We prepare Data-driven Changemakers!

Preparatory Semester (July and August)

  • Coursera-based Mathematics for Machine Learning: Multivariate Calculus class
  • Coursera-based Microeconomics class
  • DataCamp-based Programming in R classes

Fall Semester (mid-September to mid-December)

  • Discovery Week
  • Intensive mathematics review - pass/fail
  • Core courses: Applied Microeconomic Analysis, Macroeconomic Policy Analysis, Quantitative Methods I, R for Econometrics (part of QMI, pass/fail), Communicating for Impact 1
  • Personal Professional Development – pass/fail

Spring Semester (January to March)

  • Core courses: Quantitative Methods II, Communicating for Impact 2
  • 3-4 electives 
  • Project Seminar preparation - pass/fail
  • Personal Professional Development – pass/fail

Summer Semester (mid-April to mid-July)

  • Core courses: Project Seminar, Communicating for Impact 3
  • 3-4 electives

A semester is 13-weeks long, including one week of final exams. Most courses meet twice weekly for two 90-minute sessions. Courses often have an additional 90-minute exercise session.

To graduate, students need to pass all the courses listed above with a GPA of 1.75 or higher.

The following specializations are available for students who take 3 or more classes in a given area:

  • Finance;
  • Public Policy;
  • Macroeconomic Forecasting;
  • Corporate Economics.

Course Descriptions

Preparatory Semester: Getting Ready

We strongly encourage all admitted students to go through a self-paced 8-week summer semester in Mathematics, Microeconomics, and Programming in R. Students who are well prepared will find these courses quick and relatively easy, students with less background in Economics or knowledge of Calculus will need to work harder. From our experience, however, all students benefit from the review. Students do not have to be based in Prague for this period, as the courses are self-paced and completed online. Preparatory semester is not recorded on the transcript.

Fall Semester: Foundations

Week 0. Orientation and Discovery Week: Students work on a real-life project, solving a problem for an organization with guidance from mentors. This supports student progress toward impactful careeers and enables students to learn about each other. In September 2017, for example, we were collaborating with Asistence, a non-profit provider of social services for handicapped people located in Prague. Our students were helping to find innovative ways of managing interventions for homeless people, remove bottlenecks to active participation of youth in politics, and create positive social experiences for teens in a reformation center.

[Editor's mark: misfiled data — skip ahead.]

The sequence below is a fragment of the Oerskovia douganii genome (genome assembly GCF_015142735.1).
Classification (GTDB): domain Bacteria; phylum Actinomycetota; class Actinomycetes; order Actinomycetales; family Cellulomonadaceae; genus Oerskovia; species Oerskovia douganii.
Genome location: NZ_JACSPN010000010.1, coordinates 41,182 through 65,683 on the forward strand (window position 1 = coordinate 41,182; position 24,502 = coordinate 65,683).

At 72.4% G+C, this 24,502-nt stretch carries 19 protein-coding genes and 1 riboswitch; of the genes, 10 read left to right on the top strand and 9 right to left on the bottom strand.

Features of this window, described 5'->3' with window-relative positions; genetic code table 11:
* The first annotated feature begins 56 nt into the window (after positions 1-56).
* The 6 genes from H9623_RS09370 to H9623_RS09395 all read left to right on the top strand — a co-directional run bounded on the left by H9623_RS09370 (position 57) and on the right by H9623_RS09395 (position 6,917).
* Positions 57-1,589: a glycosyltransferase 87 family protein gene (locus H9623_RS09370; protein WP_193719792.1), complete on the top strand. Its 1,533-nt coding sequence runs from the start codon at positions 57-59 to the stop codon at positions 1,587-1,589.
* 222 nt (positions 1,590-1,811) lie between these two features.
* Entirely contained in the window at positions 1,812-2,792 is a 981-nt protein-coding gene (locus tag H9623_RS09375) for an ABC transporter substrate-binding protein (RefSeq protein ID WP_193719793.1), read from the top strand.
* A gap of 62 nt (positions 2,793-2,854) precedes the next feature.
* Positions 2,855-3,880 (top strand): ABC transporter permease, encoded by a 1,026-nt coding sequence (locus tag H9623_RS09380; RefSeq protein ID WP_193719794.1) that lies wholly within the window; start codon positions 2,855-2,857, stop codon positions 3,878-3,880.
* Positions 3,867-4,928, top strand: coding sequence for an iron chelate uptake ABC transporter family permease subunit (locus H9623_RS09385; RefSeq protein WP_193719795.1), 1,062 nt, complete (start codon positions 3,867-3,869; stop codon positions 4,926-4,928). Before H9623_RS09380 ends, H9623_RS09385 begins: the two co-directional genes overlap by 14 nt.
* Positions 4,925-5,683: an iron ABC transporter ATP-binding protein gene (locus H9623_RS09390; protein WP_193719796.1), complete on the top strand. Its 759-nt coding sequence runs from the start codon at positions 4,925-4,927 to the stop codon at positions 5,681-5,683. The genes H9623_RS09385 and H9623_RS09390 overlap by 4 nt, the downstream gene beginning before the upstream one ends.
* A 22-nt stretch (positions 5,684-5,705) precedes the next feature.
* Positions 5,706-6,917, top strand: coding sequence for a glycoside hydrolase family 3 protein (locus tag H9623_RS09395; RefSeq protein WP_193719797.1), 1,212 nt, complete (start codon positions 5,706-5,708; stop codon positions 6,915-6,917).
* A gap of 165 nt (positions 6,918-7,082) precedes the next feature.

Week 1. Pass/Fail: Intensive Mathematics Review:
 At the start of the Fall Semester, students attend an intensive Mathematics training week.

Weeks 2-13. Core Courses:

  • Applied Microeconomic Analysis, Macroeconomic Policy Analysis, Quantitative Methods I and R for Econometrics. Courses cover math-based master's level economic concepts in Micro and Macroeconomics. Students get introduced to the core statistical methods they will use throughout the year and try them out in relevant statistical programs and R.
  • Communicating for Impact 1 develops the core writing skills required to submit an effective and accurate  academic/professional text. We analyze typical mistakes made in writing and how to avoid them. In presentation skills we look at how to create a memorable message and engage with the audience.

Weeks 2-13. Pass/Fail Course: Personal Professional Development. The Fall Semester PPD is aimed at self-discovery to help students identify their career goals through a series of inspirational career talks given by HRs and recent MAE graduates, self-discovery and personal development workshops realted to growth mindset, career tree technique, critical thinking, and writing the Personal Purpose Essay.

Spring Semester: Acquiring Experience

Weeks 1-13. Core Courses:

  • Quantitative Methods II, where students deepen their understanding of statistical and econometric methods and end with a project using STATA.